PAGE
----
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I find this REPULSION-esque Robert Altman ppsychodrama pretty silly overall, yet it does have a haunting and intriguing aura. Just donít expect too much.

The Package
     IMAGES (1972) is notable as the only true horror movie directed by the late Robert Altman (although he approached the genre in THAT COLD DAY IN THE PARK, 3 WOMEN and THE GINGERBREAD MAN). Filmed on location in Ireland, it was apparently the third time Altman had tried to film the material (following failed attempts in Vancouver and Milan).
     Sandwiched between McCABE AND MRS. MILLER and THE LONG GOODBYE, two of Altmanís most revered efforts, IMAGES was not a financial success, and remains one of his least-seen films: it was never released on VHS, and rumors persist that the original negative was burned. IMAGES did, however, net a Best Actress award at Cannes for its leading lady, the acclaimed British actress Susanna York (best known on these shores as Supermanís ma).

The Story
     Cathryn is an attractive but hopelessly schizophrenic woman living with her husband Hugh...or so it seems. Things are clearly not as they might appear, as becomes evident when Cathryn chats with Hugh one night and he suddenly transforms into someone else--and then back to himself. This terrifies her, and she flashes back (or possibly forward) to a trip the two took to a scenic Irish cottage.
     At the cottage Cathrynís psyche splits, experiencing reality from two separate vantage points. In one she meets the ghost of Rene, a long-dead lover who taunts her repeatedly, while in the other she finds herself adrift in the woods surrounding the cottage, constantly on the run and terrified for some reason by a benign-looking dog.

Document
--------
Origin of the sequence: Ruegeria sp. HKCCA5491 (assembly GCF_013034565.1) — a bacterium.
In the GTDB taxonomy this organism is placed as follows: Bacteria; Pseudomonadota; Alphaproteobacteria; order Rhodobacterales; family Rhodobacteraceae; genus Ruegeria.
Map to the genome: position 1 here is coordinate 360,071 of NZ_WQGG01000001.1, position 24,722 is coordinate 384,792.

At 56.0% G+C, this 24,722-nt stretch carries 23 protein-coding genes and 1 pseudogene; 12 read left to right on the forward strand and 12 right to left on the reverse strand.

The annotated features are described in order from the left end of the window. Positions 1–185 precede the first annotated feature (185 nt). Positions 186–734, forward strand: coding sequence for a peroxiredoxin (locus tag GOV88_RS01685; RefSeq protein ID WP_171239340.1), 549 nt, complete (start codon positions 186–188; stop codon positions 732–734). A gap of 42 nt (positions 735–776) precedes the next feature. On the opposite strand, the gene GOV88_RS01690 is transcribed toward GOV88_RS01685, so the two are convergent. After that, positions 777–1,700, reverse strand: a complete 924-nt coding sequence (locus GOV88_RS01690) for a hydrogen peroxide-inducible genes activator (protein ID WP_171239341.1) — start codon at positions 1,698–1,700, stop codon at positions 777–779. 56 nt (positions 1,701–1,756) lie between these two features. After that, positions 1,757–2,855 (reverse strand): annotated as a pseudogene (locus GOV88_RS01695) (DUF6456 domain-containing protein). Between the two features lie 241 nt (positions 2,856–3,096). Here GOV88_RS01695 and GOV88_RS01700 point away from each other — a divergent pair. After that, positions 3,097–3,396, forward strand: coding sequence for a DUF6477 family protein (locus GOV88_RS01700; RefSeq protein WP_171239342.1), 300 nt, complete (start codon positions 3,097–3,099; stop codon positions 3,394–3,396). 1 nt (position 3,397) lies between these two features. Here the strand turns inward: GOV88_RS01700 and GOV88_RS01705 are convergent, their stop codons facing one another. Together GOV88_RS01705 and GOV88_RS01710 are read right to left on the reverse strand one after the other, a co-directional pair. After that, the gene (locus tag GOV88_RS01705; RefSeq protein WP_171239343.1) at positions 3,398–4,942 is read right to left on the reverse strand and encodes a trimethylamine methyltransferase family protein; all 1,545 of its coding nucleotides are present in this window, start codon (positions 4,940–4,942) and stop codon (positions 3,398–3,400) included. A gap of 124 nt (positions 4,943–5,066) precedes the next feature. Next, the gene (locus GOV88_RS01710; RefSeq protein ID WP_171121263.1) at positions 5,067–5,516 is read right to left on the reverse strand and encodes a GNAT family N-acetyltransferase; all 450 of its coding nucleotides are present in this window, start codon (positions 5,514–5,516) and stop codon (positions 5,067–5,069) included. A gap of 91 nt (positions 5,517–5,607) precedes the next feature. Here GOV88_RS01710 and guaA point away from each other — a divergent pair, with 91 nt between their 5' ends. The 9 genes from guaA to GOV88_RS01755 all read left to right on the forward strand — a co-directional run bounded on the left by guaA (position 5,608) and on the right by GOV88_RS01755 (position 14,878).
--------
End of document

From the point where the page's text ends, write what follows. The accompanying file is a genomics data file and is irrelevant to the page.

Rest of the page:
The cottage-bound Cathryn finds the ghostly intrusions unbearable, and is further irritated by the flesh-and-blood presence of another former flame: Marcel, a beefy guy with a little girl who closely resembles Cathryn. Marcel canít keep his hands off her, and Cathryn for her part doesnít seem all that put off by his advances. But Rene continues his taunts, and a fed-up Cathryn takes him out with a shotgun. Luckily he isnít real.
     Not so lucky is Hugh, who Cathryn stabs to death, believing that he too is a hallucination--and indeed maybe he is. By this point sheís totally lost contact with anything resembling reality, and further inflames her insanity by running down her second self with a car, knocking the body over a waterfall. But did she really do so? Who the hell knows?

The Direction
     In an interview contained on the IMAGES DVD Robert Altman inveighs against derivative filmmaking, yet the primary factor that makes IMAGES a lesser film in the Altman cannon is the fact that itís quite derivative, of Roman Polanskiís REPULSION and Ingmar Bergmanís HOUR OF THE WOLF. Not that those comparisons do IMAGES any favors, as its depiction of the delusions of a schizophrenic mind seems trite and unconvincing. Worse, it lacks a compelling central character; an admirably committed Susanna York does what she can with the lead role, but sheís given very little in the way of characterization.
     The technical credits, from Vilmos Zsigmondís evocative photography to the jarring avant-garde score by John Williams (yes, that John Williams), are all top notch, while the lush Irish scenery makes for a startling contrast to the claustrophobic bleakness of the narrative. Plus the script, credited to Altman (who admits the film was largely made up as he went along), is intriguing in the way the narrative exists on several different timelines, gradually parceling out select clues to both past and future events. The end result is often laughable and more often exasperating, but does nonetheless seem worthy of the effort required to figure it out.

Vital Statistics

Equator Films Limited

Director: Robert Altman
Producer: Tommy Thompson
Screenplay: Robert Altman
Cinematography: Vilmos Zsigmond
Editing: Graeme Clifford
Cast: Susanna York, Rene Auberjonois, Marcel Bozzuffi, Hugh Millais, Cathryn Harrison